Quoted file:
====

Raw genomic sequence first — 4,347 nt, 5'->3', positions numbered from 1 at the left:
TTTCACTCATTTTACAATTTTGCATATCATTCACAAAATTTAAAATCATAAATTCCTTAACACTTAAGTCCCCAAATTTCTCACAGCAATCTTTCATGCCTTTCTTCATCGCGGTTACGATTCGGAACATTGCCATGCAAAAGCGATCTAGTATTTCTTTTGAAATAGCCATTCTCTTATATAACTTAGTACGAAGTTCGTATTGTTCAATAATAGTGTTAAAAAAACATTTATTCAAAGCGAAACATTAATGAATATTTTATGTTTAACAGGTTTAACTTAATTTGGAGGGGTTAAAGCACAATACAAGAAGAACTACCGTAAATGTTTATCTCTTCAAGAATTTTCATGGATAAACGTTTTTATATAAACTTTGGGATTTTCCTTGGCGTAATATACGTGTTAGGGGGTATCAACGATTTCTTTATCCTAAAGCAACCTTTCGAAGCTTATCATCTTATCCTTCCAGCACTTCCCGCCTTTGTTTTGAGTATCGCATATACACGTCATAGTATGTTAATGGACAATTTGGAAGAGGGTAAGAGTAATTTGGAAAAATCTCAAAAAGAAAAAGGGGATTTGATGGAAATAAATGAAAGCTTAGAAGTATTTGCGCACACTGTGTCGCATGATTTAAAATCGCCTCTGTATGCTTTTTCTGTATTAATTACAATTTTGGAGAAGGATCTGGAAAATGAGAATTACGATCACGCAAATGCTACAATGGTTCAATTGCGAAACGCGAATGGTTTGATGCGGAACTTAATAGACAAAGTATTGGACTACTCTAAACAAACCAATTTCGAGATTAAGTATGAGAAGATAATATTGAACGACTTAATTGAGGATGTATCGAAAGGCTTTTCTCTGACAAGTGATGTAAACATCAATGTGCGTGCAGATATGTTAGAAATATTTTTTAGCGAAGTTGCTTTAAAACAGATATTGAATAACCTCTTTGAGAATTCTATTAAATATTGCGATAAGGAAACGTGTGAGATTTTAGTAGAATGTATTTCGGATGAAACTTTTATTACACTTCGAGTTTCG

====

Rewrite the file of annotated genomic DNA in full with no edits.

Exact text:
Raw genomic sequence first — 4,347 nt, 5'->3', positions numbered from 1 at the left:
TTTCACTCATTTTACAATTTTGCATATCATTCACAAAATTTAAAATCATAAATTCCTTAACACTTAAGTCCCCAAATTTCTCACAGCAATCTTTCATGCCTTTCTTCATCGCGGTTACGATTCGGAACATTGCCATGCAAAAGCGATCTAGTATTTCTTTTGAAATAGCCATTCTCTTATATAACTTAGTACGAAGTTCGTATTGTTCAATAATAGTGTTAAAAAAACATTTATTCAAAGCGAAACATTAATGAATATTTTATGTTTAACAGGTTTAACTTAATTTGGAGGGGTTAAAGCACAATACAAGAAGAACTACCGTAAATGTTTATCTCTTCAAGAATTTTCATGGATAAACGTTTTTATATAAACTTTGGGATTTTCCTTGGCGTAATATACGTGTTAGGGGGTATCAACGATTTCTTTATCCTAAAGCAACCTTTCGAAGCTTATCATCTTATCCTTCCAGCACTTCCCGCCTTTGTTTTGAGTATCGCATATACACGTCATAGTATGTTAATGGACAATTTGGAAGAGGGTAAGAGTAATTTGGAAAAATCTCAAAAAGAAAAAGGGGATTTGATGGAAATAAATGAAAGCTTAGAAGTATTTGCGCACACTGTGTCGCATGATTTAAAATCGCCTCTGTATGCTTTTTCTGTATTAATTACAATTTTGGAGAAGGATCTGGAAAATGAGAATTACGATCACGCAAATGCTACAATGGTTCAATTGCGAAACGCGAATGGTTTGATGCGGAACTTAATAGACAAAGTATTGGACTACTCTAAACAAACCAATTTCGAGATTAAGTATGAGAAGATAATATTGAACGACTTAATTGAGGATGTATCGAAAGGCTTTTCTCTGACAAGTGATGTAAACATCAATGTGCGTGCAGATATGTTAGAAATATTTTTTAGCGAAGTTGCTTTAAAACAGATATTGAATAACCTCTTTGAGAATTCTATTAAATATTGCGATAAGGAAACGTGTGAGATTTTAGTAGAATGTATTTCGGATGAAACTTTTATTACACTTCGAGTTTCG